I'm good. Applying for maths at university I take it?
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    Problem 12*

    I have a cube and I want to paint each side a different colour. How many different ways can I paint the cube with n colours, n \in \mathbb{N} , n\geq 6 ?
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    (Original post by Star-girl)
    Problem 12*

    I have a cube and I want to paint each side a different colour. How many different ways can I paint the cube with n colours?
    Solution 12

    First we choose the six colours, so there are n choose 6 possibilities =\frac{n!}{6!(n-6)!}. Without considering identical cases we have 6! possibilities for colouring the cube, but we divide by 4*6=24 where 6 is the number of possible anchor faces and 4 is due to rotation about the anchor face, so we get \frac{n!}{24(n-6)!}
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    (Original post by Star-girl)
    Problem 12*

    I have a cube and I want to paint each side a different colour. How many different ways can I paint the cube with n colours?
    A cube has 6 sides and there are 24 ways to orientate a cube (each one of six faces can be placed and each placement can be rotated about 0, 90, 180 or 270 degrees). So the number of distinct cubes that are possible if we consider each side to be different is 6!/24 = 30. Given n colours, we must choose 6 (one for each face). So overall we have 30*nC6

    (I assumed that n>6).

    Problem 13*

    Find the exact value of:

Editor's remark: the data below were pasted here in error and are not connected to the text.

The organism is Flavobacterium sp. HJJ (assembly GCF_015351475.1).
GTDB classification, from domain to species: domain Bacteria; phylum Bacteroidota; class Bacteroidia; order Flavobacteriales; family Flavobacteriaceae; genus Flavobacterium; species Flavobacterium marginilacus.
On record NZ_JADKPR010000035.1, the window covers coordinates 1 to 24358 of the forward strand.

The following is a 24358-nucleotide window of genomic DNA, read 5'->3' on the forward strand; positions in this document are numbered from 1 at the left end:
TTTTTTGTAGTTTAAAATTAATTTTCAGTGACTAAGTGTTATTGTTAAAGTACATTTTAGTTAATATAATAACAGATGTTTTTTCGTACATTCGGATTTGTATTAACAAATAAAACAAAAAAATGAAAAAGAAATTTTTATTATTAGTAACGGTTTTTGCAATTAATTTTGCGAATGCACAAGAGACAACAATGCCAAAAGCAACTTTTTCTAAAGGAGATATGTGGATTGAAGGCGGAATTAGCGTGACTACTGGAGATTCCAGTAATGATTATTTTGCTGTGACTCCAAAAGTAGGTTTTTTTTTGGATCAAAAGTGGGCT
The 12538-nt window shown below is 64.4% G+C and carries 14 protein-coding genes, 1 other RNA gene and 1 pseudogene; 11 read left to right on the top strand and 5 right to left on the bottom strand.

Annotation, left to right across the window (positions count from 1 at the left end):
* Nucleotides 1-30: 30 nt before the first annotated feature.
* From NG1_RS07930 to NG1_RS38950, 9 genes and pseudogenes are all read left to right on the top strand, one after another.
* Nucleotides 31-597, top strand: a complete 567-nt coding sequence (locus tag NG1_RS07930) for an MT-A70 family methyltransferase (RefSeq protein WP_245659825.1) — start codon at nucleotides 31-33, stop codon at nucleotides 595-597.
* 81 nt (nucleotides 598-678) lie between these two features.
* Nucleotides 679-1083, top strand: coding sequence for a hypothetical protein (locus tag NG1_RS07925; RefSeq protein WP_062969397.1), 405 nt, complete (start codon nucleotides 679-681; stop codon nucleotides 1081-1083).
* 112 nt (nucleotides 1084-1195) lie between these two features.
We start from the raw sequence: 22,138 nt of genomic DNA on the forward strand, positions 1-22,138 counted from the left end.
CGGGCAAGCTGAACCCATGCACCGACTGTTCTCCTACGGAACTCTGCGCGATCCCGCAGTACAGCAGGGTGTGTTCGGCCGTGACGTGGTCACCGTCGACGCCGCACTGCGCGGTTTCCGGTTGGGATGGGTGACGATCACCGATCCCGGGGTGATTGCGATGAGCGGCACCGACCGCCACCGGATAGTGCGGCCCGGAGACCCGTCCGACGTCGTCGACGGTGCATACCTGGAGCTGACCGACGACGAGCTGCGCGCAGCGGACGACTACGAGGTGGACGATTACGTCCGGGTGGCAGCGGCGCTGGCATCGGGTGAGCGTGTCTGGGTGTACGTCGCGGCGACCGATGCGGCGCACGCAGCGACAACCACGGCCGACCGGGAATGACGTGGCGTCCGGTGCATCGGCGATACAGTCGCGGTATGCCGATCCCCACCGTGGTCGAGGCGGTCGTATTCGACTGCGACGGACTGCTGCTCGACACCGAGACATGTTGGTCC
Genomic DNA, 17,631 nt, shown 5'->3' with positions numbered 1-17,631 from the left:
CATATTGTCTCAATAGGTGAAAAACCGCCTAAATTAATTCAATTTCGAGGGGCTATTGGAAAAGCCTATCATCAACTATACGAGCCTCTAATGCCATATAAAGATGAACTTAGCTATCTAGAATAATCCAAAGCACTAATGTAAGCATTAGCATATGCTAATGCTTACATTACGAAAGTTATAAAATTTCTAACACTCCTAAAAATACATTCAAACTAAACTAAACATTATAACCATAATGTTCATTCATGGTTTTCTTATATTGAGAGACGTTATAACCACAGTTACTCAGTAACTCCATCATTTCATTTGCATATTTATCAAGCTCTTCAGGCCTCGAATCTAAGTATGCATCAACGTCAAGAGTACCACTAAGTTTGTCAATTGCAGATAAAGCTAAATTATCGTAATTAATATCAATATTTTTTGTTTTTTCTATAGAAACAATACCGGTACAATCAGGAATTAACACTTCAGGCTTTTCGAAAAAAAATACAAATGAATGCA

\sqrt{42+\sqrt{42+\sqrt{42+...}}  }
    As an extention, try the above with 6 instead of 42. Also try 2 and then try 8. Can you spot a pattern and/or find a way to spot more numbers that "work"?
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    Solution 13

    x=\sqrt{n+\sqrt{n+\cdots }}\Rightarrow x=\sqrt{n+x}\Rightarrow x^2-x-n=0 which has solutions for all positive n (pick the positive one)

    The required solution is an integer when n=k(k-1) (the solution is then k).
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    Problem 14**

    Prove that 2^{60}-1 is divisible by 61.
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    (Original post by Star-girl)
    Problem 14**

    Prove that 2^{60}-1 is divisible by 61.
    Solution 14

    As 61 is prime and 2 is not divisible by 61

    2^{60}\equiv 1 \pmod{61} by Fermat's Little Theorem. Hence:

    2^{60} - 1\equiv 0 \pmod{61}
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    Problem 15*/**

    Evaluate \displaystyle \lim_{n\to\infty} \int_1^{n} \frac{n}{1+x^n}\,dx

    What if the upper limit in the integral were fixed, say \pi?